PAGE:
Thaler writes Congress on retailers’ failing grade on data security

NAFCU Vice President of Legislative Affairs Brad Thaler urged the leaders of the House and Senate to review a report that showed four out of every five global retailers – 80 percent – fail to meet widely accepted Payment Card Industry (PCI) data security standards.

The Verizon 2015 Payment Card Industry Compliance Report also found that out of every data breach it studied during the past ten years, every company in question also failed to meet PCI standards when the breach occurred.

“This should cause serious pause among lawmakers as failing to meet these standards, exacerbated by the lack of a strong federal data safekeeping standard, leaves merchants, and therefore consumers, more vulnerable to breaches,” Thaler wrote.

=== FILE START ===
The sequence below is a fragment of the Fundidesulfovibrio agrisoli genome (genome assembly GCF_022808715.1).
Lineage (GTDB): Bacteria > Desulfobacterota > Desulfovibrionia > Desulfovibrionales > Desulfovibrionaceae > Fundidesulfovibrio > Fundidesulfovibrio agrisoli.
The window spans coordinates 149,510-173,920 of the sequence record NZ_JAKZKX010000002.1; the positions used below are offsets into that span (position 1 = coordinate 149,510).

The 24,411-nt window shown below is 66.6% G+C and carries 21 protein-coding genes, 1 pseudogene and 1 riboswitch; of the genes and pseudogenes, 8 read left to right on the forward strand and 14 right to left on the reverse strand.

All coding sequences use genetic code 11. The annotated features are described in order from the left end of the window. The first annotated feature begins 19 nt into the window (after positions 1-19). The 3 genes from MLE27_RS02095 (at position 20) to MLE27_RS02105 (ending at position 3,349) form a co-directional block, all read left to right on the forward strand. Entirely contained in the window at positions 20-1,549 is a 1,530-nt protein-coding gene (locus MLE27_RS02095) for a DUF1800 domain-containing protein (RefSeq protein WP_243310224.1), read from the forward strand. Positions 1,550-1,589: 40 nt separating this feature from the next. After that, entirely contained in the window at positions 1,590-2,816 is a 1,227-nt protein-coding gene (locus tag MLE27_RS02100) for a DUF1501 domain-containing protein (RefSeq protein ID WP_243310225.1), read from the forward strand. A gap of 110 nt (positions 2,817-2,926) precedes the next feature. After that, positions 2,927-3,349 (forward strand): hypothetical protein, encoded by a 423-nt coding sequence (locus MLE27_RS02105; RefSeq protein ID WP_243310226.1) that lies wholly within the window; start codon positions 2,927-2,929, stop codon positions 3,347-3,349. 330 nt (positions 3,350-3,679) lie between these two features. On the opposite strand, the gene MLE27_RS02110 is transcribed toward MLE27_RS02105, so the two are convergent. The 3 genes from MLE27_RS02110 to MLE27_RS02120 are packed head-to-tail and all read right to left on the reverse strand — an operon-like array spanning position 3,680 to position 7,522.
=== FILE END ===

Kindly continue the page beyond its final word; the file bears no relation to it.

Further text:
Thaler also noted the report’s finding that EMV cards in other countries have not served as a “silver bullet” in presenting fraud; rather, they lead fraudsters to find other means. “The report shows that once EMV use increases, criminals shift their focus to card not present transactions, such as online shopping,” Thaler wrote. “NAFCU has long argued that any technology standards must be accompanied by strong data safekeeping standards for merchants akin to what credit unions comply with under the Gramm-Leach-Bliley Act (GLBA).”

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